• Marching Orders Article by Kim Riddlebarger

    FROM TABLETALK | June 2009

    Q. What are the outward and ordinary means whereby Christ communicateth to us the benefits of redemption? A. The outward and ordinary means whereby Christ communicateth to us the benefits of redemption are, his ordinances, especially the Word, sacraments, and prayer; all of which are made effectual to the elect for salvation. (Westminster Shorter Catechism, Q&A 88) Presbyterian and Reformed churches are ruled by elders. In fact, the term Presbyterian comes to us from the Greek word presbyteros, meaning “elder.” It is closely related to the term episkopos, often translated “overseer” (as in the ESV). Both Presbyterian … View Resource

  • The Genuine Life Article by Scotty Smith

    FROM TABLETALK | June 2009 | 1 Timothy 1

    With three decades plus change in the pastoral ministry, the gospel seems to be getting bigger and Jesus is appearing more gracious than ever. Maybe that’s because I’ve never been more aware of my brokenness and more disrupted by longings for the day when the already of the kingdom capitulates to the not yet of shalom. Can it really be that we’re destined to be as lovely and as loving as Jesus? (1 John 3:1–3). That promise has singular sustaining power when the inward groans of spiritual childbirth feel more like a tumor than a treasure (Rom. 8:22–25 … View Resource

  • The Pillar of the Truth Article by Steve Timmis

    FROM TABLETALK | September 2014 | 1 Timothy 3

    At first reading, 1 Timothy 3:15 seems somewhat disconcerting. In it, Paul is explaining to Timothy why he is writing to him. It concerns the church: “I hope to come to you soon, but I am writing these things to you so that, if I delay, you may know how one ought to behave in the household of God, which is the church of the living God, a pillar and buttress of the truth.” Did you catch what he wrote? “The church … a pillar and buttress of the truth.” As sound evangelicals, we know that Paul has to have … View Resource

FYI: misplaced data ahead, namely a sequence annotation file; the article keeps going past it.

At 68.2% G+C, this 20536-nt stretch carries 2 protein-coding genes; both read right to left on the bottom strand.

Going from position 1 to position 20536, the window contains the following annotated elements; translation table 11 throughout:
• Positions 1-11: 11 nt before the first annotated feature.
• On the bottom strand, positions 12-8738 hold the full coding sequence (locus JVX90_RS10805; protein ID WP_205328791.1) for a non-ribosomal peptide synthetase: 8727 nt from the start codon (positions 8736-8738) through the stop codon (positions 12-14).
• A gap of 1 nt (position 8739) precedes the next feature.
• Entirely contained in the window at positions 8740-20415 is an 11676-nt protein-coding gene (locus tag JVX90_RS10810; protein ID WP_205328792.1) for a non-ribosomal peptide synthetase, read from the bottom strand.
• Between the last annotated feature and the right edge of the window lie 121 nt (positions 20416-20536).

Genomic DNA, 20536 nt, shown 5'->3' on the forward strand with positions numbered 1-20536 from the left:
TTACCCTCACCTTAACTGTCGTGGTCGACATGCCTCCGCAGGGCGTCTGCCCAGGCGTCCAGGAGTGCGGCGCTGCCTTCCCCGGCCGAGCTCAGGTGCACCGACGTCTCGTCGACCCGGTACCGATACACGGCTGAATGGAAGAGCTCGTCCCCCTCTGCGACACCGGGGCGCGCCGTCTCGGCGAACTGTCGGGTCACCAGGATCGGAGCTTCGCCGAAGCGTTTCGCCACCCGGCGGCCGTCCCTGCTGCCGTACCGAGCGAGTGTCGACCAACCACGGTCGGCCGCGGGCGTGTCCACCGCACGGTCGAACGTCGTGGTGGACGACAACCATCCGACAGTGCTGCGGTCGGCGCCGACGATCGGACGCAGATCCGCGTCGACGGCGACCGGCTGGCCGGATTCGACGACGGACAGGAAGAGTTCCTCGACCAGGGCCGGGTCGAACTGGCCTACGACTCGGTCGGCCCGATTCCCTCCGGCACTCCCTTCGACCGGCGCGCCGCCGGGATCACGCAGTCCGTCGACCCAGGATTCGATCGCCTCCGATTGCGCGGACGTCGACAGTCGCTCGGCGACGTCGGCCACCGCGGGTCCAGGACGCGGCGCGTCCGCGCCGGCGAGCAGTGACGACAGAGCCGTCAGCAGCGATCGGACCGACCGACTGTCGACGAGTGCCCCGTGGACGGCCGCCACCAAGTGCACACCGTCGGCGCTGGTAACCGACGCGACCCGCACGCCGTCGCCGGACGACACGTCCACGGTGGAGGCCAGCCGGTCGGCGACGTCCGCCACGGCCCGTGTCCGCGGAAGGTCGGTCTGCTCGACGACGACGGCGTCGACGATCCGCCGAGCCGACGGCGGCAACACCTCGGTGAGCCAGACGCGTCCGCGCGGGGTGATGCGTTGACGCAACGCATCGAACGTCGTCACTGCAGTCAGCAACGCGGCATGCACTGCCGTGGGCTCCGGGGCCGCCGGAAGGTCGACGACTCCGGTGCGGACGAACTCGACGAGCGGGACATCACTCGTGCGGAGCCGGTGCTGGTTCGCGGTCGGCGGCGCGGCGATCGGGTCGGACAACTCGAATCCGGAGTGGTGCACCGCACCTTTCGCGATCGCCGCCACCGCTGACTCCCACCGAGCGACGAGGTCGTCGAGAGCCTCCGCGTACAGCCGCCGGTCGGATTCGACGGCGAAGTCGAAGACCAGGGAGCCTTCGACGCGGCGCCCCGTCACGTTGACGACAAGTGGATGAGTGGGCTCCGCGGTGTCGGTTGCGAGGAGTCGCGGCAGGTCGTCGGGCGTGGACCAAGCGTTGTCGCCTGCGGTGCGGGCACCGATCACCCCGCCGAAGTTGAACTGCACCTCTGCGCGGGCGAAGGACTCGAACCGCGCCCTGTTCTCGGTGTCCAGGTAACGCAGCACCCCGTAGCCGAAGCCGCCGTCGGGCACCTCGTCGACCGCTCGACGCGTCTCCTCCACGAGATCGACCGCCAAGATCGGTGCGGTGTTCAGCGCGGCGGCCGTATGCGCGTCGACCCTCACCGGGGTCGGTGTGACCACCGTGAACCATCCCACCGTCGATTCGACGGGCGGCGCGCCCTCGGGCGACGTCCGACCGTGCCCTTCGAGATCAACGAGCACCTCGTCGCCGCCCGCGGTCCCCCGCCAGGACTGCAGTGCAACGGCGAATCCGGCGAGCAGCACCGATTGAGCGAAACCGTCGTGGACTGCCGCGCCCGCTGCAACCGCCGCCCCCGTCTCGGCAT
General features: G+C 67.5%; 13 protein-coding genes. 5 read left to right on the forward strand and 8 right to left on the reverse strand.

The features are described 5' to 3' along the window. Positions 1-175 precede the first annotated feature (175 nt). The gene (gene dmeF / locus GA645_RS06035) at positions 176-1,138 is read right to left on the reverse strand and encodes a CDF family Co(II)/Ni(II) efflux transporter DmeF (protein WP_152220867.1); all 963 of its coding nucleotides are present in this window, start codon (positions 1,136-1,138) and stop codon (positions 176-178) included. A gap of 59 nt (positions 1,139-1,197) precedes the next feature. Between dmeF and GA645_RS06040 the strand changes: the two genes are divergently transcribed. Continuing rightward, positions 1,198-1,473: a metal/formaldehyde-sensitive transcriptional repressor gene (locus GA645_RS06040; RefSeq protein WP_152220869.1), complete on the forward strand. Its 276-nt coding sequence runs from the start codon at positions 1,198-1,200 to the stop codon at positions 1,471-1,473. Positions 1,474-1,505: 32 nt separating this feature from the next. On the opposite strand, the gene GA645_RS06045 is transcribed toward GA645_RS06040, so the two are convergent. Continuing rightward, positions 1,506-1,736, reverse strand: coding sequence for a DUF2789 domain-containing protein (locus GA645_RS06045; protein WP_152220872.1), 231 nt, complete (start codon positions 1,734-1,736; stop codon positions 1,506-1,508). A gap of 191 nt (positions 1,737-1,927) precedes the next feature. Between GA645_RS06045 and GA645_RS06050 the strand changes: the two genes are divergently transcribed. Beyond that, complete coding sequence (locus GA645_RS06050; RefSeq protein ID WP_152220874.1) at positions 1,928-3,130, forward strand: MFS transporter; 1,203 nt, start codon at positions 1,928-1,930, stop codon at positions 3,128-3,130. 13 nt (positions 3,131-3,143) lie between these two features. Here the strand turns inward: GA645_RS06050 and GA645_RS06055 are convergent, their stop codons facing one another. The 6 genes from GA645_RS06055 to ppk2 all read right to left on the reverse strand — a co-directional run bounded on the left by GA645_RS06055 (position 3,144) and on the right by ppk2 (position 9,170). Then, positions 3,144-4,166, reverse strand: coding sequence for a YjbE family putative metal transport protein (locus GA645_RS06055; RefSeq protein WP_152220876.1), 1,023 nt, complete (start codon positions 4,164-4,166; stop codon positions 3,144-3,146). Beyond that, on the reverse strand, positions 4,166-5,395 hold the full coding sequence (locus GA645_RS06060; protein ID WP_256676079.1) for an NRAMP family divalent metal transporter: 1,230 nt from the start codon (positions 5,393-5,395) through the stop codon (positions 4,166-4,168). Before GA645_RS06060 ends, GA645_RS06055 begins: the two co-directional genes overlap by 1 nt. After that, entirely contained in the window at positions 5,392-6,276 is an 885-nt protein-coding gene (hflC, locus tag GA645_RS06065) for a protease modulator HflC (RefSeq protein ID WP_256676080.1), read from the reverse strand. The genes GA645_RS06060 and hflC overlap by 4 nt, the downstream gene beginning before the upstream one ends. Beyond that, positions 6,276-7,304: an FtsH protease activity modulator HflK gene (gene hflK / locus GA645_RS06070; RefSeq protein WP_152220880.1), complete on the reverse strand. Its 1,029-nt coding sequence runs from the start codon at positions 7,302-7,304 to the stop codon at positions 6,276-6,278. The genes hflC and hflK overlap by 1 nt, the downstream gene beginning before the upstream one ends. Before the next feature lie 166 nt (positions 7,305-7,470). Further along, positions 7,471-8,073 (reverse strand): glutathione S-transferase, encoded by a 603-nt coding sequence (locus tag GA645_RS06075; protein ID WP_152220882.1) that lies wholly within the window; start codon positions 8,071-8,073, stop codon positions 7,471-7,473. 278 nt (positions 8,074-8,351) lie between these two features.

• Some Will Apostatize Article by Tom Ascol

    FROM TABLETALK | July 2009 | 1 Timothy 4

    The Bible never sugarcoats the painful realities of living in a fallen world. Sin is portrayed in all of its dark hues, and the best of men are acknowledged to be at best, mere men. Similarly, the church is portrayed as in a constant state of conflict until the Lord Jesus returns.  The church in the world is the church militant—always engaged in warfare, under attack and advancing doggedly onward through enemy territory. As is true with any army, the church is not immune to the loss of some of her members. In fact, the skill and tenacity of … View Resource

  • No Little People Article by John Sartelle

    FROM TABLETALK | July 2009 | 1 Timothy 5

    With God there are no little people.” So wrote Francis Schaeffer echoing the meaning of Paul’s words in the first three verses of 1 Timothy 5: “Do not rebuke an older man but encourage him as you would a father, treat younger men as brothers, older women as mothers, younger women as sisters, in all purity. Honor widows who are truly widows.” What do the older men, younger men, older women, younger women, and widows have in common? Sometimes older men and women are regarded as passé. Sometimes young men and women are regarded as people without gravitas. Sometimes … View Resource

  • A Solemn Discharge of Duty Article by Tom Ascol

    FROM TABLETALK | August 2009 | 1 Timothy 5

    One of the most popular sermons I have preached is entitled “How to Fire Your Pastor.” I should have been suspicious when so many people requested copies of it! My purpose wasn’t to advocate such action; rather, I wanted to help the church know what to do and how to do it if that unfortunate necessity ever arose.  The issue is certainly relevant. It is estimated that in the United States over fifteen hundred ministers are dismissed from their positions each month. In some denominations it is almost epidemic. The relationship between churches and pastors is vitally important … View Resource